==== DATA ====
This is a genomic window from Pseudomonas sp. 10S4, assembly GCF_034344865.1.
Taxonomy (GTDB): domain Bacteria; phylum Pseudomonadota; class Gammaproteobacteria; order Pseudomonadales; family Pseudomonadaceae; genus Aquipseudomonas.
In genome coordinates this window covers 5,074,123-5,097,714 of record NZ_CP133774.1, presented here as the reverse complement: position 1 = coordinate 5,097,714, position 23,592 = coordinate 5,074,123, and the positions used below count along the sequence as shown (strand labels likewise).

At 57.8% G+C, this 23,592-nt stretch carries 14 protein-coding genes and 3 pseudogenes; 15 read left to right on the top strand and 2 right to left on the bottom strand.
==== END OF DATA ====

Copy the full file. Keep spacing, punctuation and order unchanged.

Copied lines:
This is a genomic window from Pseudomonas sp. 10S4, assembly GCF_034344865.1.
Taxonomy (GTDB): domain Bacteria; phylum Pseudomonadota; class Gammaproteobacteria; order Pseudomonadales; family Pseudomonadaceae; genus Aquipseudomonas.
In genome coordinates this window covers 5,074,123-5,097,714 of record NZ_CP133774.1, presented here as the reverse complement: position 1 = coordinate 5,097,714, position 23,592 = coordinate 5,074,123, and the positions used below count along the sequence as shown (strand labels likewise).

At 57.8% G+C, this 23,592-nt stretch carries 14 protein-coding genes and 3 pseudogenes; 15 read left to right on the top strand and 2 right to left on the bottom strand.